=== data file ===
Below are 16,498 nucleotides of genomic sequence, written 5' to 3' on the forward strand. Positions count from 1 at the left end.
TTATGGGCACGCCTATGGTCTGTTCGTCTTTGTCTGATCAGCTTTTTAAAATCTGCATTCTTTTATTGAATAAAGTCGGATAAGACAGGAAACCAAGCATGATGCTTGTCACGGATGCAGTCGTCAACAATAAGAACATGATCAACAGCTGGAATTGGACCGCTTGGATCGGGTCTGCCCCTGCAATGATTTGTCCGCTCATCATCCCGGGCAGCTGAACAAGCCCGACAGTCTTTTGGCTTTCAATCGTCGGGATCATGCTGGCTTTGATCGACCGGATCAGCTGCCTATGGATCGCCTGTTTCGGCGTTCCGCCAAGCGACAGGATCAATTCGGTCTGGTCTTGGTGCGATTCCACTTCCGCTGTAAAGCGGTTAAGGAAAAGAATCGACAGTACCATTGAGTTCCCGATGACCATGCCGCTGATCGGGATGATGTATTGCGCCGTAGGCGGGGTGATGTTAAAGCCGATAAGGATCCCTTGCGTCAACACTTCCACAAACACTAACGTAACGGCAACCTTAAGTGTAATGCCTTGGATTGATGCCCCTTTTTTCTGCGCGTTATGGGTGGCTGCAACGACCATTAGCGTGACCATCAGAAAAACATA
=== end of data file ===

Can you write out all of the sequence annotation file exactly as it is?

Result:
Below are 16,498 nucleotides of genomic sequence, written 5' to 3' on the forward strand. Positions count from 1 at the left end.
TTATGGGCACGCCTATGGTCTGTTCGTCTTTGTCTGATCAGCTTTTTAAAATCTGCATTCTTTTATTGAATAAAGTCGGATAAGACAGGAAACCAAGCATGATGCTTGTCACGGATGCAGTCGTCAACAATAAGAACATGATCAACAGCTGGAATTGGACCGCTTGGATCGGGTCTGCCCCTGCAATGATTTGTCCGCTCATCATCCCGGGCAGCTGAACAAGCCCGACAGTCTTTTGGCTTTCAATCGTCGGGATCATGCTGGCTTTGATCGACCGGATCAGCTGCCTATGGATCGCCTGTTTCGGCGTTCCGCCAAGCGACAGGATCAATTCGGTCTGGTCTTGGTGCGATTCCACTTCCGCTGTAAAGCGGTTAAGGAAAAGAATCGACAGTACCATTGAGTTCCCGATGACCATGCCGCTGATCGGGATGATGTATTGCGCCGTAGGCGGGGTGATGTTAAAGCCGATAAGGATCCCTTGCGTCAACACTTCCACAAACACTAACGTAACGGCAACCTTAAGTGTAATGCCTTGGATTGATGCCCCTTTTTTCTGCGCGTTATGGGTGGCTGCAACGACCATTAGCGTGACCATCAGAAAAACATA